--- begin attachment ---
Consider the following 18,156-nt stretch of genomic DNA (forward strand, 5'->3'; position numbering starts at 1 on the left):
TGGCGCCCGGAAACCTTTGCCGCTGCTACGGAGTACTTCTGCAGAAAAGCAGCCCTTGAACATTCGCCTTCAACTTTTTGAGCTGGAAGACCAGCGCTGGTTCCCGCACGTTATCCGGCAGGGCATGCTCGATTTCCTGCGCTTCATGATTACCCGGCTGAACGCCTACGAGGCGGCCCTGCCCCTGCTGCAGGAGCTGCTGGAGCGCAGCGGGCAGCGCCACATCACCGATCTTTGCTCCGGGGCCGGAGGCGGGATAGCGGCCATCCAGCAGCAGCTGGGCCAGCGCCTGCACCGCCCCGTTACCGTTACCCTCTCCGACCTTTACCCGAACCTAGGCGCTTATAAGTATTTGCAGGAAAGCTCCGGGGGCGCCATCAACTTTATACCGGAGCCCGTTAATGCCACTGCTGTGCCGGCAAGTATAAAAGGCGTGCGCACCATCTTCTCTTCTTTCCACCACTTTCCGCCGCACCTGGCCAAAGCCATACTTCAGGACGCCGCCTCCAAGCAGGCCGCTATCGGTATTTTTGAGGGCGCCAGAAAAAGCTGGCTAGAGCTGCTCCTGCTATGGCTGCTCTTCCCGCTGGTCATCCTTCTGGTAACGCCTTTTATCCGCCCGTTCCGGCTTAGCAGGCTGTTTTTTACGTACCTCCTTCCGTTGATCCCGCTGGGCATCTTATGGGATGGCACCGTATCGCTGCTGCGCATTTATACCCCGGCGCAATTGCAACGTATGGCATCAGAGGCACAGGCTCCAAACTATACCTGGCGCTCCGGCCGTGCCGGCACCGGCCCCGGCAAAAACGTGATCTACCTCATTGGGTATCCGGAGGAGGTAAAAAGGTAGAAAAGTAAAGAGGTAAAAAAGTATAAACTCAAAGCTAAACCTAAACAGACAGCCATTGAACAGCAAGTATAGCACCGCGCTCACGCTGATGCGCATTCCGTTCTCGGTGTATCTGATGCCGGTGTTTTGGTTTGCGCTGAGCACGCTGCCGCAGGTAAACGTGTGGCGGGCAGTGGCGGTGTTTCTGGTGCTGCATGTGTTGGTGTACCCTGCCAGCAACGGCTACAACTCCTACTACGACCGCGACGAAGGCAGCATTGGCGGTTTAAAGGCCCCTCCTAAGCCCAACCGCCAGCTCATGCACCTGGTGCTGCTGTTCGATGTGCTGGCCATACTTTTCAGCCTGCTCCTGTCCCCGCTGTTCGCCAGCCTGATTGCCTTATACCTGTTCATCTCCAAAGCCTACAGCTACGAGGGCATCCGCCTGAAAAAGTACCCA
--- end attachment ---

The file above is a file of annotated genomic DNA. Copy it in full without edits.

Consider the following 18,156-nt stretch of genomic DNA (forward strand, 5'->3'; position numbering starts at 1 on the left):
TGGCGCCCGGAAACCTTTGCCGCTGCTACGGAGTACTTCTGCAGAAAAGCAGCCCTTGAACATTCGCCTTCAACTTTTTGAGCTGGAAGACCAGCGCTGGTTCCCGCACGTTATCCGGCAGGGCATGCTCGATTTCCTGCGCTTCATGATTACCCGGCTGAACGCCTACGAGGCGGCCCTGCCCCTGCTGCAGGAGCTGCTGGAGCGCAGCGGGCAGCGCCACATCACCGATCTTTGCTCCGGGGCCGGAGGCGGGATAGCGGCCATCCAGCAGCAGCTGGGCCAGCGCCTGCACCGCCCCGTTACCGTTACCCTCTCCGACCTTTACCCGAACCTAGGCGCTTATAAGTATTTGCAGGAAAGCTCCGGGGGCGCCATCAACTTTATACCGGAGCCCGTTAATGCCACTGCTGTGCCGGCAAGTATAAAAGGCGTGCGCACCATCTTCTCTTCTTTCCACCACTTTCCGCCGCACCTGGCCAAAGCCATACTTCAGGACGCCGCCTCCAAGCAGGCCGCTATCGGTATTTTTGAGGGCGCCAGAAAAAGCTGGCTAGAGCTGCTCCTGCTATGGCTGCTCTTCCCGCTGGTCATCCTTCTGGTAACGCCTTTTATCCGCCCGTTCCGGCTTAGCAGGCTGTTTTTTACGTACCTCCTTCCGTTGATCCCGCTGGGCATCTTATGGGATGGCACCGTATCGCTGCTGCGCATTTATACCCCGGCGCAATTGCAACGTATGGCATCAGAGGCACAGGCTCCAAACTATACCTGGCGCTCCGGCCGTGCCGGCACCGGCCCCGGCAAAAACGTGATCTACCTCATTGGGTATCCGGAGGAGGTAAAAAGGTAGAAAAGTAAAGAGGTAAAAAAGTATAAACTCAAAGCTAAACCTAAACAGACAGCCATTGAACAGCAAGTATAGCACCGCGCTCACGCTGATGCGCATTCCGTTCTCGGTGTATCTGATGCCGGTGTTTTGGTTTGCGCTGAGCACGCTGCCGCAGGTAAACGTGTGGCGGGCAGTGGCGGTGTTTCTGGTGCTGCATGTGTTGGTGTACCCTGCCAGCAACGGCTACAACTCCTACTACGACCGCGACGAAGGCAGCATTGGCGGTTTAAAGGCCCCTCCTAAGCCCAACCGCCAGCTCATGCACCTGGTGCTGCTGTTCGATGTGCTGGCCATACTTTTCAGCCTGCTCCTGTCCCCGCTGTTCGCCAGCCTGATTGCCTTATACCTGTTCATCTCCAAAGCCTACAGCTACGAGGGCATCCGCCTGAAAAAGTACCCA